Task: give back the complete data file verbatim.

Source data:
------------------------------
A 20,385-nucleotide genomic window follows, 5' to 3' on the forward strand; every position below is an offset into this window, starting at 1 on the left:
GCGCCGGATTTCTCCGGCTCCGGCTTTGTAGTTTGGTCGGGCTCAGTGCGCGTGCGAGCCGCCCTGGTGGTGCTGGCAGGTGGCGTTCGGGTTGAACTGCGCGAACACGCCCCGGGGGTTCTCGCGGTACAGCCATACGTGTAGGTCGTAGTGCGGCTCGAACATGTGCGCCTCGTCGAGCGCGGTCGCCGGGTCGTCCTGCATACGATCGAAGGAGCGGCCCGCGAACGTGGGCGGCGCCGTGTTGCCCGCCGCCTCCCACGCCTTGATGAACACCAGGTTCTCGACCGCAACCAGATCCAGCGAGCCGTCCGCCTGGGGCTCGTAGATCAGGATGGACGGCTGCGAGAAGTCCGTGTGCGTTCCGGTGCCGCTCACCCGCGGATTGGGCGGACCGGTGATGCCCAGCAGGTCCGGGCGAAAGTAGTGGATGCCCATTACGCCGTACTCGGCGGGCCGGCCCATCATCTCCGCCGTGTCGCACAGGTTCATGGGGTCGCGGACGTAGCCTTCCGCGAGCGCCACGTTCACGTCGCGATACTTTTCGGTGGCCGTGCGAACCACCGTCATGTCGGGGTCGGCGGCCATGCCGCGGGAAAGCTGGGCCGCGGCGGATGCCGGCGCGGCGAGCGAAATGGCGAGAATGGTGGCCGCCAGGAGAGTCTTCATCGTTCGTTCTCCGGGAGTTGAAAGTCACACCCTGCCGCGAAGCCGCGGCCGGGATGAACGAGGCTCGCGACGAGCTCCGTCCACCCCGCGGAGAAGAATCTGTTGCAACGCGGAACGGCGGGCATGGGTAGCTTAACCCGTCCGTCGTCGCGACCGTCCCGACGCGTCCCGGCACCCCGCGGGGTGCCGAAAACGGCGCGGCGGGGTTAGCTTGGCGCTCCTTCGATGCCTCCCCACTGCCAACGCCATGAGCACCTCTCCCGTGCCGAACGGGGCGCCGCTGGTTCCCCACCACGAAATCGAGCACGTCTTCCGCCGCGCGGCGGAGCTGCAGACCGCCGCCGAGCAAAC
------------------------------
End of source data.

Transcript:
A 20,385-nucleotide genomic window follows, 5' to 3' on the forward strand; every position below is an offset into this window, starting at 1 on the left:
GCGCCGGATTTCTCCGGCTCCGGCTTTGTAGTTTGGTCGGGCTCAGTGCGCGTGCGAGCCGCCCTGGTGGTGCTGGCAGGTGGCGTTCGGGTTGAACTGCGCGAACACGCCCCGGGGGTTCTCGCGGTACAGCCATACGTGTAGGTCGTAGTGCGGCTCGAACATGTGCGCCTCGTCGAGCGCGGTCGCCGGGTCGTCCTGCATACGATCGAAGGAGCGGCCCGCGAACGTGGGCGGCGCCGTGTTGCCCGCCGCCTCCCACGCCTTGATGAACACCAGGTTCTCGACCGCAACCAGATCCAGCGAGCCGTCCGCCTGGGGCTCGTAGATCAGGATGGACGGCTGCGAGAAGTCCGTGTGCGTTCCGGTGCCGCTCACCCGCGGATTGGGCGGACCGGTGATGCCCAGCAGGTCCGGGCGAAAGTAGTGGATGCCCATTACGCCGTACTCGGCGGGCCGGCCCATCATCTCCGCCGTGTCGCACAGGTTCATGGGGTCGCGGACGTAGCCTTCCGCGAGCGCCACGTTCACGTCGCGATACTTTTCGGTGGCCGTGCGAACCACCGTCATGTCGGGGTCGGCGGCCATGCCGCGGGAAAGCTGGGCCGCGGCGGATGCCGGCGCGGCGAGCGAAATGGCGAGAATGGTGGCCGCCAGGAGAGTCTTCATCGTTCGTTCTCCGGGAGTTGAAAGTCACACCCTGCCGCGAAGCCGCGGCCGGGATGAACGAGGCTCGCGACGAGCTCCGTCCACCCCGCGGAGAAGAATCTGTTGCAACGCGGAACGGCGGGCATGGGTAGCTTAACCCGTCCGTCGTCGCGACCGTCCCGACGCGTCCCGGCACCCCGCGGGGTGCCGAAAACGGCGCGGCGGGGTTAGCTTGGCGCTCCTTCGATGCCTCCCCACTGCCAACGCCATGAGCACCTCTCCCGTGCCGAACGGGGCGCCGCTGGTTCCCCACCACGAAATCGAGCACGTCTTCCGCCGCGCGGCGGAGCTGCAGACCGCCGCCGAGCAAAC